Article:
Knowledge of the expression profile of a gene is a critical piece of information required to build an understanding of the normal and essential functions of that gene and any role it may play in the development or progression of disease. High-throughput, large-scale efforts are on-going internationally to characterise reporter-tagged knockout mouse lines. As part of that effort, we report an open access adult mouse expression resource, in which the expression profile of 424 genes has been assessed in up to 47 different organs, tissues and sub-structures using a lacZ reporter gene. Many specific and informative expression patterns were noted. Expression was most commonly observed in the testis and brain and was most restricted in white adipose tissue and mammary gland. Over half of the assessed genes presented with an absent or localised expression pattern (categorised as 0-10 positive structures). A link between complexity of expression profile and viability of homozygous null animals was observed; inactivation of genes expressed in ≥21 structures was more likely to result in reduced viability by postnatal day 14 compared with more restricted expression profiles. For validation purposes, this mouse expression resource was compared with Bgee, a federated composite of RNA-based expression data sets. Strong agreement was observed, indicating a high degree of specificity in our data. Furthermore, there were 1207 observations of expression of a particular gene in an anatomical structure where Bgee had no data, indicating a large amount of novelty in our data set. Examples of expression data corroborating and extending genotype-phenotype associations and supporting disease gene candidacy are presented to demonstrate the potential of this powerful resource.
The availability of robustly annotated genome sequences has enabled the follow-on challenge of assigning functional annotations to each gene. However, our ability to predict gene function from DNA sequence is poor. Compounding the challenge is a trend to focus activities on a relatively small proportion of previously characterised genes, leading many others to be ignored, the function of which remains unknown (Edwards et al., 2011; Pandey et al., 2014).
Pivotal to understanding the function of a gene is knowledge of its temporal and spatial expression pattern. There are many protein- and RNA-based approaches to define gene expression. The bulk of available adult gene expression data is derived from RNA-based technologies. Projects using these approaches include GenePaint (www.genepaint.org) and the Allen Brain Atlas (www.brain-map.org), both of which focus on the brain. Most of the data from these expression studies have been reported in federated databases presenting a composite of many distinct data sources, such as BioGPS (www.biogps.org) and Bgee (http://bgee.unil.ch/). RNA in situ hybridisation methodologies typically provide tissue sub-structure or cellular resolution on a small number of organs and tissues, whilst analyses of the transcriptome, using technologies such as RNA-Seq and microarray, often encompass a broader range of organs and tissues but do not offer resolution beyond the whole-organ level.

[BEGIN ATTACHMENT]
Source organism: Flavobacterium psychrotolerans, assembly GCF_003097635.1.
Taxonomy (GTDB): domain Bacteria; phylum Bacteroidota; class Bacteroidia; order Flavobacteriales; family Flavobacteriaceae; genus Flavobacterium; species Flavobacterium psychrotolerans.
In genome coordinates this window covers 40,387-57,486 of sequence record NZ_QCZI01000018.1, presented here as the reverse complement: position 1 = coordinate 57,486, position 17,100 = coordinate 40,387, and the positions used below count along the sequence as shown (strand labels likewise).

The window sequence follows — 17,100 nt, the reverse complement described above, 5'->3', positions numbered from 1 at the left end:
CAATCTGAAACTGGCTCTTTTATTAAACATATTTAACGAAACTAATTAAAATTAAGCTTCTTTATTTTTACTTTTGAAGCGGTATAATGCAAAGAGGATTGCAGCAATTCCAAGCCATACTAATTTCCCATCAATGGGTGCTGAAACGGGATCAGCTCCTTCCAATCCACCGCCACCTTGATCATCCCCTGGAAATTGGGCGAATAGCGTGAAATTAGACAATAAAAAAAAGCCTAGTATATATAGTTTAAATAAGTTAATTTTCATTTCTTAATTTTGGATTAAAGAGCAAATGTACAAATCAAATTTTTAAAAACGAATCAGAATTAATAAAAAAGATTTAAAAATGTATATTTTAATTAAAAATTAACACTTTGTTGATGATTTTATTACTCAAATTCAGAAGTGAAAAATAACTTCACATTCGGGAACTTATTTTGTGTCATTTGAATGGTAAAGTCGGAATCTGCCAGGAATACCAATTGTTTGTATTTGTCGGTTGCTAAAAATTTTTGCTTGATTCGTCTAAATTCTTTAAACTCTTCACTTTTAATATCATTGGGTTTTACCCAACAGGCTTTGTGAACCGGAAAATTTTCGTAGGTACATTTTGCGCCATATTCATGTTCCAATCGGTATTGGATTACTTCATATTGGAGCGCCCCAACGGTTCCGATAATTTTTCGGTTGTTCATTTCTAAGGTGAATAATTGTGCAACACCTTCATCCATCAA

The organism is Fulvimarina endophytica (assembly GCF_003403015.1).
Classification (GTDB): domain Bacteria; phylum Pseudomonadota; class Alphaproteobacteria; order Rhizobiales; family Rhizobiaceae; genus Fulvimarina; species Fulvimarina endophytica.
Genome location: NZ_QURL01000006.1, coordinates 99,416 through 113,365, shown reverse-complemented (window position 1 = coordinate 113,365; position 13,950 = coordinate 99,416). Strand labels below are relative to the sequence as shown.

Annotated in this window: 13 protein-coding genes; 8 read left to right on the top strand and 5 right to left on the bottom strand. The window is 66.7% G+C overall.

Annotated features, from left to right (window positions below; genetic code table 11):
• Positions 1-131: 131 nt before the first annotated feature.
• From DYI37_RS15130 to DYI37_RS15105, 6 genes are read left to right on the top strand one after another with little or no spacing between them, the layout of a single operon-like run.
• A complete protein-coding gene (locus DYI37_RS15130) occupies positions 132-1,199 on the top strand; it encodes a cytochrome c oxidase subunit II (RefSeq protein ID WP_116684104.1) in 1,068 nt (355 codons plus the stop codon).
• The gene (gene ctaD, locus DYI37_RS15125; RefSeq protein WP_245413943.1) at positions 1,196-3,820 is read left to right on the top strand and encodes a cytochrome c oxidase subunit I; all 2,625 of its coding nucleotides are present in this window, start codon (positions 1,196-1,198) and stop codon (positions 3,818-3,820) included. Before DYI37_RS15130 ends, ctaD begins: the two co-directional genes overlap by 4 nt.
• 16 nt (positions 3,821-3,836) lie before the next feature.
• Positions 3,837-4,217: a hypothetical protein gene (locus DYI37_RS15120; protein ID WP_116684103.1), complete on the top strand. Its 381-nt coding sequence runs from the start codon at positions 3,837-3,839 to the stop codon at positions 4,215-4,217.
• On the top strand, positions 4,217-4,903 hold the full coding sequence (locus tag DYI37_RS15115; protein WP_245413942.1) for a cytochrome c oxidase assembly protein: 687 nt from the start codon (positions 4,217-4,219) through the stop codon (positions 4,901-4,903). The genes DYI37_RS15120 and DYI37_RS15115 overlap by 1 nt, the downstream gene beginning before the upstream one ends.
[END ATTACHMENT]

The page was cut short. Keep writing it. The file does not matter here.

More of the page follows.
The International Mouse Phenotyping Consortium (IMPC) is a co-ordinated effort to generate and characterise a knockout mouse for 20,000 protein-coding genes (Brown and Moore, 2012; www.mousephenotype.org). The Wellcome Trust Sanger Institute is the single largest contributor to this effort, having generated more than 1500 knockout mouse lines and substantively characterised more than 1000 of these as of July 2015 (White et al., 2013; www.mousephenotype.org). The lacZ reporter gene is an integral part of the targeted allele design used by the IMPC. lacZ encodes bacterial β-galactosidase, which is a well-characterized enzyme for which methods of in situ localisation are widely available for embryo and adult tissues from multiple species. The protocol generally uses a simple and robust histochemical approach involving the substrate X-Gal (5-bromo-4-chloro-3-indolyl-β-d-galactopyranoside; Lojda, 1970). When X-Gal is oxidized by β-galactosidase in the presence of iron-containing compounds, a non-diffusible, insoluble, blue precipitate is produced, which can be visualised and imaged readily. This protocol is rapid and easy to implement, with a relatively good penetration in tissues and a high specificity. These attributes make this method, combined with other phenotypic tests, a powerful standard procedure to evaluate new genes of interest in a high-throughput environment.
Systematic characterisation of mammalian gene function is a topical goal that forms the basis of an ambitious and on-going international effort termed the International Mouse Phenotyping Consortium (IMPC). Knowledge of the pattern of expression of a gene is a cornerstone piece of information in the quest to understand its normal function and any potential roles in disease. Definition of the expression profile of a gene can be achieved using different methods and techniques that are either RNA or protein based. One well-established technique makes use of a lacZ reporter gene that is integral to the targeted allele design at the centre of the IMPC. This reporter gene is expressed under the control of the endogenous regulatory elements of the gene of interest. Whilst the methodology to detect expression of the reporter gene is well established, the scale and ambition of the project is unprecedented.